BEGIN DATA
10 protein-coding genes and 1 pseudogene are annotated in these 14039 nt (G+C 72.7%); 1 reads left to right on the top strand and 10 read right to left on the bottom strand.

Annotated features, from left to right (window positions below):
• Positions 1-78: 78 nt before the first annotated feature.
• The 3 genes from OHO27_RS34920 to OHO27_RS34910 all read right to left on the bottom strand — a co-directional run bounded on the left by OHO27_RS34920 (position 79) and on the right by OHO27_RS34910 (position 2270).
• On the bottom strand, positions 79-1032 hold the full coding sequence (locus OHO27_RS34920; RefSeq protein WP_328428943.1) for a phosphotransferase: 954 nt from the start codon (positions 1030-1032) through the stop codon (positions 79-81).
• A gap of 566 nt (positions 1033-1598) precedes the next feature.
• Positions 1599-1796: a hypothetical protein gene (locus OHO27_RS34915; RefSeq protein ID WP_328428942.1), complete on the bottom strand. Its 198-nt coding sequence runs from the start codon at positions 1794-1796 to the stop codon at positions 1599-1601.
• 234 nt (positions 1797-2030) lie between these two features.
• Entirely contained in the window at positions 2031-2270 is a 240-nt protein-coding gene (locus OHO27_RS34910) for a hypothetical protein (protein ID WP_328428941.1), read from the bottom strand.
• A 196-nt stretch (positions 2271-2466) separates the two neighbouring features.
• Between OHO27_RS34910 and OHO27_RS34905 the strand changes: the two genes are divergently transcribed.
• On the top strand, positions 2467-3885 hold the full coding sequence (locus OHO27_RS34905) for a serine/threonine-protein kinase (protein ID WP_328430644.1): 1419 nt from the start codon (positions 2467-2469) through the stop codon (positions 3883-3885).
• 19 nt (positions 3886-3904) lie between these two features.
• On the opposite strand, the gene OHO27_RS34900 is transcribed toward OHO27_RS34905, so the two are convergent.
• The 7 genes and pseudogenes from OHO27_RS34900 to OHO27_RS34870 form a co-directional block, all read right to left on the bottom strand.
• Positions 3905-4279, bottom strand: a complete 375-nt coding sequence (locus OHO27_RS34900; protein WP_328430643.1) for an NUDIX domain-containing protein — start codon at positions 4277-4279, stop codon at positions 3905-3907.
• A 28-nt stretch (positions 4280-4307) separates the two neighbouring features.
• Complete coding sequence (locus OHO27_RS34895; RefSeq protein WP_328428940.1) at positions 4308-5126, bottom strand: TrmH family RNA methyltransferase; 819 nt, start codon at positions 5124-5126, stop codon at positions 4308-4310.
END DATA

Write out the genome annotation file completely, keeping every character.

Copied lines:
10 protein-coding genes and 1 pseudogene are annotated in these 14039 nt (G+C 72.7%); 1 reads left to right on the top strand and 10 read right to left on the bottom strand.

Annotated features, from left to right (window positions below):
• Positions 1-78: 78 nt before the first annotated feature.
• The 3 genes from OHO27_RS34920 to OHO27_RS34910 all read right to left on the bottom strand — a co-directional run bounded on the left by OHO27_RS34920 (position 79) and on the right by OHO27_RS34910 (position 2270).
• On the bottom strand, positions 79-1032 hold the full coding sequence (locus OHO27_RS34920; RefSeq protein WP_328428943.1) for a phosphotransferase: 954 nt from the start codon (positions 1030-1032) through the stop codon (positions 79-81).
• A gap of 566 nt (positions 1033-1598) precedes the next feature.
• Positions 1599-1796: a hypothetical protein gene (locus OHO27_RS34915; RefSeq protein ID WP_328428942.1), complete on the bottom strand. Its 198-nt coding sequence runs from the start codon at positions 1794-1796 to the stop codon at positions 1599-1601.
• 234 nt (positions 1797-2030) lie between these two features.
• Entirely contained in the window at positions 2031-2270 is a 240-nt protein-coding gene (locus OHO27_RS34910) for a hypothetical protein (protein ID WP_328428941.1), read from the bottom strand.
• A 196-nt stretch (positions 2271-2466) separates the two neighbouring features.
• Between OHO27_RS34910 and OHO27_RS34905 the strand changes: the two genes are divergently transcribed.
• On the top strand, positions 2467-3885 hold the full coding sequence (locus OHO27_RS34905) for a serine/threonine-protein kinase (protein ID WP_328430644.1): 1419 nt from the start codon (positions 2467-2469) through the stop codon (positions 3883-3885).
• 19 nt (positions 3886-3904) lie between these two features.
• On the opposite strand, the gene OHO27_RS34900 is transcribed toward OHO27_RS34905, so the two are convergent.
• The 7 genes and pseudogenes from OHO27_RS34900 to OHO27_RS34870 form a co-directional block, all read right to left on the bottom strand.
• Positions 3905-4279, bottom strand: a complete 375-nt coding sequence (locus OHO27_RS34900; protein WP_328430643.1) for an NUDIX domain-containing protein — start codon at positions 4277-4279, stop codon at positions 3905-3907.
• A 28-nt stretch (positions 4280-4307) separates the two neighbouring features.
• Complete coding sequence (locus OHO27_RS34895; RefSeq protein WP_328428940.1) at positions 4308-5126, bottom strand: TrmH family RNA methyltransferase; 819 nt, start codon at positions 5124-5126, stop codon at positions 4308-4310.